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Week in Review – March 18, 2011

Mediation underused

The architects of Maryland’s new foreclosure mediation law are pleased with how it has worked in the past eight months, but wish more homeowners knew about it and used it, according to testimony before a state House committee. One suggested change in the law would give homeowners 30 days to request mediation rather than the existing 15-day window.

Survey seeks residents

A local marketing firm, Carton Donofrio Partners, is asking certain employees of the Johns Hopkins University and Johns Hopkins Medicine if the would be willing to put down roots in the 88-acre area of Eastern Baltimore known as Middle East. Residents of the area also will be surveyed about their interest in housing planned there.

Rent-to-own scam alleged

The U.S. Secret Service has charged a Baltimore man with running a fraudulent rent-to-own car business that allegedly had victims paying up to $1,000 in down payments for a few weeks with no chance of ownership.

Precedent on tips

The owner of two South Baltimore taverns cannot participate in a tip pool with his fellow bartenders, a federal judge has ruled in a ground-breaking decision that could spell the end of the proprietor’s businesses.

Deutsch firms combined

GP Strategies Corp. and RWD Technologies LLC, two consulting companies founded 22 years apart by Robert W. Deutsch, will combine under a $28 million deal. GP Strategies said it expects to pay for the acquisition using cash in hand, but could borrow from its $35 million revolving credit facility.

Preakness performers

The Maryland Jockey Club hopes to increase attendance at this year’s Preakness race to around 110,000 by bringing in singer Bruno Mars and adult contemporary band Train to perform May 21. Infield tickets are $40 in advance and $50 starting May 16.

Cardin: GOP in control

Democrats have put themselves in “a horrible position” to stave off federal spending cuts proposed by Republicans in Congress, U.S. Sen. Ben Cardin told The Daily Record. He expected Republicans to again threaten to shut down the government if Democrats, including President Barack Obama, don’t accept their proposals.

Bigamy costs man $469K

A Perry Hall woman has been awarded nearly $500,000 from the man who married her without being legally divorced from his first wife. The woman discovered after almost a year of marriage that the man’s divorce decree was a fake.

Perryville still short slots cash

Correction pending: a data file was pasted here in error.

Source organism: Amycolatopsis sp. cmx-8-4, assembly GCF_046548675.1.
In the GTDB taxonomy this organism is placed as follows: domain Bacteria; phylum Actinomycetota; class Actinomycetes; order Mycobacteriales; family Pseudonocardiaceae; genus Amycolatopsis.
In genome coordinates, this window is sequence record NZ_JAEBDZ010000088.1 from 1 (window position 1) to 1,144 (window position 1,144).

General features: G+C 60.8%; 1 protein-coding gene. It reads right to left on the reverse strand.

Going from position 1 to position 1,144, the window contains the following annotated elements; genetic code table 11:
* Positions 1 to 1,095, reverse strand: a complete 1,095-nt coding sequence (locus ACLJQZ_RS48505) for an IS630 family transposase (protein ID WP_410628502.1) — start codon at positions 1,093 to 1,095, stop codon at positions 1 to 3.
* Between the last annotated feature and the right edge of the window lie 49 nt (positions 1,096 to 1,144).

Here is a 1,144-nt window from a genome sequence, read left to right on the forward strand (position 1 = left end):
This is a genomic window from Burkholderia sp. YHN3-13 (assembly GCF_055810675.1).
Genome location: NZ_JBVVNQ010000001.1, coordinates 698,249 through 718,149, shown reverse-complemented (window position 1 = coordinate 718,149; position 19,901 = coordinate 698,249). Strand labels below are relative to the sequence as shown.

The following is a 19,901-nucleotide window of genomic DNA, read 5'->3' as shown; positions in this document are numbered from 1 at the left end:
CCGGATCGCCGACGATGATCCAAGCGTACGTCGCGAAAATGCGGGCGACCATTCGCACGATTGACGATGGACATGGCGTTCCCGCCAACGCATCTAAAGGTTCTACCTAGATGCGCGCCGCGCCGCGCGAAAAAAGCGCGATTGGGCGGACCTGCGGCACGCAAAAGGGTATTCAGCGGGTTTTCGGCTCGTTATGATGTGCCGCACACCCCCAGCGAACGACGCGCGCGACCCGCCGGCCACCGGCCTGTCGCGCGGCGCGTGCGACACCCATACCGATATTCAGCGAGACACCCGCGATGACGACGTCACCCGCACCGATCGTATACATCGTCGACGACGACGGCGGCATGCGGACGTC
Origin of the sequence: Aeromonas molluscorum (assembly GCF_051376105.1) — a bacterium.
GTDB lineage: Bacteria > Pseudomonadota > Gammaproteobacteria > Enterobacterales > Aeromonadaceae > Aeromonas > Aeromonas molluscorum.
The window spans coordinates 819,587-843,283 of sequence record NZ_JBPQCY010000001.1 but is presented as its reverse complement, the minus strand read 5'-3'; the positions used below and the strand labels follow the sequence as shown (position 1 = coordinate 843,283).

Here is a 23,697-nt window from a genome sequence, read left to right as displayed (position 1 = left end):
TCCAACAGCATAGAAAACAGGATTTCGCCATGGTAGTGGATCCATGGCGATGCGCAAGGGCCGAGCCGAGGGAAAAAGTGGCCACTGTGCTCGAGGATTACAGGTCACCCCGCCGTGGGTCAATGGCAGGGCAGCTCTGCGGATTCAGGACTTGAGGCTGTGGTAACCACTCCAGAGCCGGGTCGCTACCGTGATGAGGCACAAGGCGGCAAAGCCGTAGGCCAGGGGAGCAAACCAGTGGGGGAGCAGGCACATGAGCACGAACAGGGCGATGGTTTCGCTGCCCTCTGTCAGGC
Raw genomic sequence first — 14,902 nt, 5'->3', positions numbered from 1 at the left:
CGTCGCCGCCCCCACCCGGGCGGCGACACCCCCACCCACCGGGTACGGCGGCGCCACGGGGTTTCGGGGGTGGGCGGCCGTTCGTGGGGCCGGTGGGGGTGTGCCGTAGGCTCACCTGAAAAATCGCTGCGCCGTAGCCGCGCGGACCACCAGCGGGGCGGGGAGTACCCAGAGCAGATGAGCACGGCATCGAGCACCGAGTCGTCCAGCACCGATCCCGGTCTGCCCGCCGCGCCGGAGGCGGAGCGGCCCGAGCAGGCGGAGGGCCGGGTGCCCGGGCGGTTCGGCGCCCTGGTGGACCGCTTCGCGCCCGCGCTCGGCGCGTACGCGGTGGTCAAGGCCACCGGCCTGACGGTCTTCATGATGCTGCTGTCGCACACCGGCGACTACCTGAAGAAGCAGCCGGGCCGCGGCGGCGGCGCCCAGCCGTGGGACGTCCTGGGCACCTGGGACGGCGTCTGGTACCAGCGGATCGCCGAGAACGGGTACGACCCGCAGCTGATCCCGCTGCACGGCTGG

The town of Perryville still hasn’t seen any revenue from Hollywood Casino Perryville, and Mayor James L. Eberhardt is getting a little impatient. Cecil County officials have told Eberhardt that the town must wait for the approximately $680,000 it’s owed through January because they haven’t finished deciding on how they will spend the county’s share of the money. And they won’t be done with their plan until after the General Assembly session ends April 11.

Ehrlich moving south

Former Gov. Robert L. Ehrlich Jr. is shifting his focus from the state to the nation’s capital. Ehrlich said Tuesday that he has joined King & Spalding’s Washington, D.C., office as senior counsel in the firm’s government advocacy and policy practice, four years after founding the Baltimore branch of Womble Carlyle Sandridge & Rice with several members of his gubernatorial team.

Currie trial in September

After denying a postponement in State Sen. Ulysses S. Currie’s bribery trial last fall, recent developments in another high-profile criminal case forced U.S. District Judge Richard D. Bennett to push the powerful legislator’s trial from June to September. On Tuesday, the Baltimore judge replaced Currie’s trial with one for Thomas A. Drake, who allegedly leaked classified documents to a former Baltimore Sun reporter.

Read’s compromise

Hoping to avoid further delay in the redevelopment of downtown’s Superblock because of controversy over a landmark, Lexington Square Partners LLC said Tuesday it has agreed to preserve two exterior walls of the former Read’s Drug Store in honor of a 1955 civil rights sit-in. The action by the developer means new architectural plans are in the works for the $150 million project that has been 10 years in the making.

Five Md. banks miss TARP payment

Five Maryland institutions that took bailout money as part of the Troubled Asset Relief Program missed their February dividend payments to the federal government. According to information gathered by SNL Financial, the banks are Rising Sun Bancorp, First United Corp., Cecil Bancorp Inc., Patapsco Bancorp Inc. and Harbor Bankshares.  Rising Sun has missed six TARP payments, which makes it eligible for the U.S. Treasury Department to appoint two members to the company’s board of directors.

Judge edits MontCo sign requirment

A federal judge in Greenbelt on Tuesday blocked Montgomery County from enforcing one part of a sign requirement for pro-life pregnancy counseling centers while a challenge to the law is being litigated. Under Judge Deborah K. Chasanow’s ruling, the county can require that the nonprofit centers post a sign telling clients that there is no medical provider on staff. Such a notice supports the county’s “compelling interest” in the health of the center’s clients, Chasanow said.